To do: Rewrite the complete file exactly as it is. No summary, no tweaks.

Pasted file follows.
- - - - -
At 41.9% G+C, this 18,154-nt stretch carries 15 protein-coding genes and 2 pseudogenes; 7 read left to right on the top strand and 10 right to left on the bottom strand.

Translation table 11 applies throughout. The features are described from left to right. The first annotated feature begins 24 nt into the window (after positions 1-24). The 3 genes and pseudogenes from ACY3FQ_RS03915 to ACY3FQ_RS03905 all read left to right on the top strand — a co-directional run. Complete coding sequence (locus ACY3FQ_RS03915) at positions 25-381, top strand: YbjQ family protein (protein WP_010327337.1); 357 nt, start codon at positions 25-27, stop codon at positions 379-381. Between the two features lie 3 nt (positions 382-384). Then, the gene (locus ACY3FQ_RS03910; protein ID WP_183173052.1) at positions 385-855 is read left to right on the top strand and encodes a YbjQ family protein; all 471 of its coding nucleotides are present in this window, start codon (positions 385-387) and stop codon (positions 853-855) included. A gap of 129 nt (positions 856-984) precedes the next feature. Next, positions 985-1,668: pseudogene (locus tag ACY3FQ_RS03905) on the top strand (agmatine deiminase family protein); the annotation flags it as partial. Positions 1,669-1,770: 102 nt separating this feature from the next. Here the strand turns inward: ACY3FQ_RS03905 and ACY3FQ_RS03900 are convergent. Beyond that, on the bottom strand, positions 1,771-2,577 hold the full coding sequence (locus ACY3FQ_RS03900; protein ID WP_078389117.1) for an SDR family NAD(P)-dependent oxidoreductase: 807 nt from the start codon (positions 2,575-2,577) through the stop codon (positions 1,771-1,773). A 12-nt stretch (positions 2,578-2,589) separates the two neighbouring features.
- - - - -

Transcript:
At 41.9% G+C, this 18,154-nt stretch carries 15 protein-coding genes and 2 pseudogenes; 7 read left to right on the top strand and 10 right to left on the bottom strand.

Translation table 11 applies throughout. The features are described from left to right. The first annotated feature begins 24 nt into the window (after positions 1-24). The 3 genes and pseudogenes from ACY3FQ_RS03915 to ACY3FQ_RS03905 all read left to right on the top strand — a co-directional run. Complete coding sequence (locus ACY3FQ_RS03915) at positions 25-381, top strand: YbjQ family protein (protein WP_010327337.1); 357 nt, start codon at positions 25-27, stop codon at positions 379-381. Between the two features lie 3 nt (positions 382-384). Then, the gene (locus ACY3FQ_RS03910; protein ID WP_183173052.1) at positions 385-855 is read left to right on the top strand and encodes a YbjQ family protein; all 471 of its coding nucleotides are present in this window, start codon (positions 385-387) and stop codon (positions 853-855) included. A gap of 129 nt (positions 856-984) precedes the next feature. Next, positions 985-1,668: pseudogene (locus tag ACY3FQ_RS03905) on the top strand (agmatine deiminase family protein); the annotation flags it as partial. Positions 1,669-1,770: 102 nt separating this feature from the next. Here the strand turns inward: ACY3FQ_RS03905 and ACY3FQ_RS03900 are convergent. Beyond that, on the bottom strand, positions 1,771-2,577 hold the full coding sequence (locus ACY3FQ_RS03900; protein ID WP_078389117.1) for an SDR family NAD(P)-dependent oxidoreductase: 807 nt from the start codon (positions 2,575-2,577) through the stop codon (positions 1,771-1,773). A 12-nt stretch (positions 2,578-2,589) separates the two neighbouring features.